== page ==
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Interview: Edith Donnell on this weekend’s Kids Read Comics event

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I’m chatting today with Edith Donnell, the Youth/Teen Librarian for the Chelsea District Library. For the last five years she has been one of the driving forces behind the all-ages Kids Read Comics event, which is held at the Ann Arbor District Library – 343 S 5th Avenue in Ann Arbor, Michigan. This year the event will be held on June 22-23, with a special event for educators and librarians on June 21.

Mike Pawuk: The event was created by you, cartoonist and educator Jerzy Drozd of Ann Arbor, comic shop owner Dan Merritt of Dearborn, and comic book writer Dan Mishkin of East Lansing. How did the four of you come together to help create this wonderful reading-based comic book convention?

Edith Donnell: We were pulled together by opportunity! I had the luck to get a couple of voice actors, Tara Platt and Yuri Lowenthal, to come to the library back in 2009, and I called up Jerzy immediately and said, “Let’s do a comic convention, we have stars!” Jerzy then got in touch with the Dans, who had also been simultaneously dreaming of doing a free comic convention for kids. I had been interested in doing an event for years, but always felt we needed “talent” first. Amazingly talented artists, actors and writers have been coming to our events every since, but I will always be grateful to Yuri and Tara for giving me the courage to say “let’s do this!” and putting it on the calendar.

Mike Pawuk: How many years has the Kids Read Comics event been going on?

Edith Donnell: Every year since 2009, so this will be our fifth year.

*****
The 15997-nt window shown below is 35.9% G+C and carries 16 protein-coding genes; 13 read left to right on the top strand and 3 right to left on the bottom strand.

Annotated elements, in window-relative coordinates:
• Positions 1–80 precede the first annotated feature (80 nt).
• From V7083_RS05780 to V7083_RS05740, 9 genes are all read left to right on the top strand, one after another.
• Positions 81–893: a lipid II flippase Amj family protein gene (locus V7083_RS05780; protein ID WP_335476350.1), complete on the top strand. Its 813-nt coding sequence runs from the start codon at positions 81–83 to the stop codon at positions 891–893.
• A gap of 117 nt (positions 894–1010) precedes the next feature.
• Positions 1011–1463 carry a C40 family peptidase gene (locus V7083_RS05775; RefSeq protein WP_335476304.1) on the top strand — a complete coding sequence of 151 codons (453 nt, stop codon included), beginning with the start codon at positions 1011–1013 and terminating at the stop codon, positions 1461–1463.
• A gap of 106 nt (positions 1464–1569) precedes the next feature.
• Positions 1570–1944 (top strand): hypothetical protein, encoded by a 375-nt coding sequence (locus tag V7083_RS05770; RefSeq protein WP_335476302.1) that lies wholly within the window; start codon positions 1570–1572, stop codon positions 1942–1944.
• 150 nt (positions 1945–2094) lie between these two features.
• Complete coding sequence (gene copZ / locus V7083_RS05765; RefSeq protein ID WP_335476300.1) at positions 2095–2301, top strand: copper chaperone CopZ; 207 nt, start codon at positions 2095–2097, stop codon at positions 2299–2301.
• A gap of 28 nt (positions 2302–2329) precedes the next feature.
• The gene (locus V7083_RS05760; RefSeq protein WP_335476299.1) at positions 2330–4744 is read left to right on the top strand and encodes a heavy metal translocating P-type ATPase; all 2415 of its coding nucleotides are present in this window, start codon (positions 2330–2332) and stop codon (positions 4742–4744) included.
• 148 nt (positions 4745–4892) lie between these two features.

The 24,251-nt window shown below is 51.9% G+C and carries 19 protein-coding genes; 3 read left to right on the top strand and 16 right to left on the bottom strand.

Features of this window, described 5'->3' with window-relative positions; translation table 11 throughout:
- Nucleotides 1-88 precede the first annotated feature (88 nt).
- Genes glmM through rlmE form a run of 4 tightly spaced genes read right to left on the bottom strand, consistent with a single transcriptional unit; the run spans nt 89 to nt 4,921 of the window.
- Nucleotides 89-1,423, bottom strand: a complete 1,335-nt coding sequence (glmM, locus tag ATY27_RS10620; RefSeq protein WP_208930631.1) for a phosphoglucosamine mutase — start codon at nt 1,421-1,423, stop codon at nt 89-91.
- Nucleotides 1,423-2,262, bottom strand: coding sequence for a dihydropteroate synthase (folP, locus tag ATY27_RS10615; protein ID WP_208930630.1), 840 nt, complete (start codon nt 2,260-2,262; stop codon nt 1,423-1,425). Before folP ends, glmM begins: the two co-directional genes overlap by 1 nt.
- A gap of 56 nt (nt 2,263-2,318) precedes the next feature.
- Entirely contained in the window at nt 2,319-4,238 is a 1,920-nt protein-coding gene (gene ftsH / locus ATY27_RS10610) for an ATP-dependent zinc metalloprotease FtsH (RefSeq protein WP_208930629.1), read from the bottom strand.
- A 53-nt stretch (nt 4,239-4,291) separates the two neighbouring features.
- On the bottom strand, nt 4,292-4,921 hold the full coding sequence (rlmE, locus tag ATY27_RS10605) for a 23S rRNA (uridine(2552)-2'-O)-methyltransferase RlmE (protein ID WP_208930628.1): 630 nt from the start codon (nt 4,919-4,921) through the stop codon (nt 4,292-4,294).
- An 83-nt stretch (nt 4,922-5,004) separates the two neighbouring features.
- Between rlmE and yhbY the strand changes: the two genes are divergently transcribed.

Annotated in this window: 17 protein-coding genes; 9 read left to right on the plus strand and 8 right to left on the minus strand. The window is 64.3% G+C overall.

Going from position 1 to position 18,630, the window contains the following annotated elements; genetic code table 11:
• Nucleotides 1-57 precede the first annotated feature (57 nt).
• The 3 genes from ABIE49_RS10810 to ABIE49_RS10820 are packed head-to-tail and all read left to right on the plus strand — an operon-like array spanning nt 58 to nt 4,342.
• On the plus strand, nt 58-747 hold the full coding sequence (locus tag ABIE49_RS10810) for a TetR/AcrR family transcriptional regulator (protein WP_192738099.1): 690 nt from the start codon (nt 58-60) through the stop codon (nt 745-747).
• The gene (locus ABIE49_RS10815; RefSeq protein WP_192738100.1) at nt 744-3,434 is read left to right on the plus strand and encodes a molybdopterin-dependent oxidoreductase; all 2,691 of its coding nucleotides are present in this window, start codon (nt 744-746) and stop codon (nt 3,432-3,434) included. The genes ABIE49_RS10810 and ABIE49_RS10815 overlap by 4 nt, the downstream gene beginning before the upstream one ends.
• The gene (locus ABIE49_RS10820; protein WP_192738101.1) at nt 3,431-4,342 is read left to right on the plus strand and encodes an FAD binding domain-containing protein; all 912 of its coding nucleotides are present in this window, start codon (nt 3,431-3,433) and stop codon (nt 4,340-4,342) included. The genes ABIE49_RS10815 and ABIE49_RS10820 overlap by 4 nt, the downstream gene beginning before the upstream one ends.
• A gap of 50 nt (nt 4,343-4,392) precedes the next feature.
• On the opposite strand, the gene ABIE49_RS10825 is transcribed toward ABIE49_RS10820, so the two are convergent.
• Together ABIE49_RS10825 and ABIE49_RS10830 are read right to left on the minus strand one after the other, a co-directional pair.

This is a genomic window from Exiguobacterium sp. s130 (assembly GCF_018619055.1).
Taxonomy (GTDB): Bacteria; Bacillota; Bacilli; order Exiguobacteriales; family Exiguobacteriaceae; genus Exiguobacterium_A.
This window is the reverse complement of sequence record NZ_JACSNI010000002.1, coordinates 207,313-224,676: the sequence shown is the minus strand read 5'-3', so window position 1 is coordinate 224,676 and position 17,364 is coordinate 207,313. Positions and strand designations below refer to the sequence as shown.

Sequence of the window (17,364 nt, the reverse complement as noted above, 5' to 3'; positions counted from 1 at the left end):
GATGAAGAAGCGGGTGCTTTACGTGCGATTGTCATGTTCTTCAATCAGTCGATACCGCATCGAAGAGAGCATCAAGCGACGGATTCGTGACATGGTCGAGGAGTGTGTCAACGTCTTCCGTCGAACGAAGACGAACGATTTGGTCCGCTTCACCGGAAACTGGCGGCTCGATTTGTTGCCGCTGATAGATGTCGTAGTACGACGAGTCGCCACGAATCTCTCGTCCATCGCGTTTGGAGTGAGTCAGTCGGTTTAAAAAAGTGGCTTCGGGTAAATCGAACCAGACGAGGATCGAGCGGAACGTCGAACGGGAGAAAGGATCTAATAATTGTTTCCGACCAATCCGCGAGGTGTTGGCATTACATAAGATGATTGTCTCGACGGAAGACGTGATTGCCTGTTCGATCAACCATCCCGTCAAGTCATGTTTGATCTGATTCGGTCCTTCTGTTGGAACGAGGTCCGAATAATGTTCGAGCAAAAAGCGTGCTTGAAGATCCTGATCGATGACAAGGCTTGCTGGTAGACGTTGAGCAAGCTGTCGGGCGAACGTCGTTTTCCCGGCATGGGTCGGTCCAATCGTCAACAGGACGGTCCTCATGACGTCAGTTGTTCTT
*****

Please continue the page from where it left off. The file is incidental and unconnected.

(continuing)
Mike Pawuk: Has the library staff been supportive of it being an annual event?

Edith Donnell: Ann Arbor District Library is VERY supportive of this event. It’s been pretty consistent in all of the libraries where we have held the event.

Mike Pawuk: Have you ever had complaints from staff or the general public about this event at all?

Edith Donnell: There were some complaints the first year about noise, but generally speaking we promote the event well in advance and make it clear that on the day of the event—it’s a CELEBRATION. Kids will be there, and they won’t be perfectly quiet. The AADL fixes this issue mostly by keeping the event on three floors and designating one floor as “quiet space”.

Mike Pawuk: Can you tell us a few of the special guests that will be there?

Edith Donnell: We are so excited about Ben Hatke! He wrote the Zita the Spacegirl comics. Dave Roman and Raina Telegemeier will be back this year, and as always, Raina will have copies of Smile and Drama on sale, among other things, and Dave will have his new Astronaut Academy book available. John Gallagher, writer and artist of Buzzboy and more cool stuff from Sky-Dog Comics is going to be at KRC this year for the first time, and we’re interested in seeing what he’s going to bring to the show. Jim Ottaviani, who just published his new book, Primates, will be coming. He writes non-fiction comics, including Feynman, which made it on an Oprah Book Club list as a must read. John Green, co-creator of Teen Boat with Dave Roman, will also be coming! He is also an artist for Phineas and Ferb magazine.

In addition to the “name” cartoonists, we’ll have artists and writers of all ages and experience levels at the show—that’s over 50 artists! We’ve had guests as young as eight years old with Artist Alley tables in previous years, and this time around there will be a trio of young teens sharing what they do. Many of the kids and parents who come to our event wouldn’t actually know a New York Times bestselling comics creator or Eisner Award winner if they tripped over one (and we don’t doubt that some of them will); they just love the fact that comics are so much fun to read and to do!

Mike Pawuk: What sort of activities are planned for the KRC event?

Edith Donnell: We have an amazing lineup of activities this year, all of them aimed and bringing artists, kids and teens together to get creative in entertaining ways! Every hour we try to have events aimed at all age and skill levels, so everyone can enjoy something at this event.